Stanford Researchers Use Seawater to Make Hydrogen Fuel


As the world continues to embrace alternative energy, hydrogen fuel from water has been one of the options looked at. A team from Stanford University has developed a way to create this energy from seawater using solar power. Their current prototype could reveal tremendous opportunities in energy generation from non-fossil fuel sources.

Harnessing Seawater for Energy

Hydrogen is a great alternative source of energy for cars and other uses. When it burns, the only by-product is water, and this is a huge benefit in the push to lower pollution and excess carbon dioxide. The electrolysis process of splitting water into hydrogen and oxygen using electricity has been around for a very long time, but until now there were some major obstacles to doing it on a large scale.

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The major challenge with traditional water electrolysis is that it requires purified water. This is already a precious resource, and using this can only drive up the cost of hydrogen production. The research team has been working with saltwater from the San Francisco Bay. Their findings are published in a recent edition of Proceedings of the National Academy of Sciences. As pointed out by the researchers, water is already scarce in a place like California, so it is not practical to use huge volumes of purified water to create energy. Most of the Earth’s water is in the oceans as salt water. If this can be used to produce hydrogen fuel, this could be a very cost-effective alternative.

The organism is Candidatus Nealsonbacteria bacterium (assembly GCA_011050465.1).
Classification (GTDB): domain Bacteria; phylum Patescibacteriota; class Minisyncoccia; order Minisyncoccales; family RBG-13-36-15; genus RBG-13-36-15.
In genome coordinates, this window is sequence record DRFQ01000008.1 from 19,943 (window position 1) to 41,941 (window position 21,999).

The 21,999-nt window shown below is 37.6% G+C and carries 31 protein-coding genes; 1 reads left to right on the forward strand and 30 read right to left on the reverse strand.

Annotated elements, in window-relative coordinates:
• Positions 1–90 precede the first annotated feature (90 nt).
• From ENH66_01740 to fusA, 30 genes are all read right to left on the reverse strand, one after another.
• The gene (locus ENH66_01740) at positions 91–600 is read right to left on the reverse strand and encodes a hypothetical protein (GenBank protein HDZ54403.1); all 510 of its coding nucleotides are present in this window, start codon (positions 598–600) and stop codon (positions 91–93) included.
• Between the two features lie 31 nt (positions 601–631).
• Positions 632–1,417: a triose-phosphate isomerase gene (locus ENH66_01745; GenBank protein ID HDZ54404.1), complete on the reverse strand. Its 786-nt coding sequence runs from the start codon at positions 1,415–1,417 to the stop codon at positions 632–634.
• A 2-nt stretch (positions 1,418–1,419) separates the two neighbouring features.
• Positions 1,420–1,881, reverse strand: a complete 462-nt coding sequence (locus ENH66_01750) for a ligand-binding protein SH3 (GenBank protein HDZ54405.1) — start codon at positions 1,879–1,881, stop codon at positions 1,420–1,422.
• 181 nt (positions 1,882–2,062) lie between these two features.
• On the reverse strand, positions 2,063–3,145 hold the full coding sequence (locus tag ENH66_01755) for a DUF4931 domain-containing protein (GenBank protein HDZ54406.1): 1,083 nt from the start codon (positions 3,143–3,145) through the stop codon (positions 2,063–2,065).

Purified water is preferred over seawater in conventional electrolysis because of the corrosion that takes place. The metal electrodes are completely corroded because of all the high volume of chlorine in seawater. Co-senior author of the paper and Stanford University professor in chemistry, Hongjie Dai, and his team have come up with a lab prototype that solves this challenge. This uses heavy nickel compound coatings on one of the electrodes.

 

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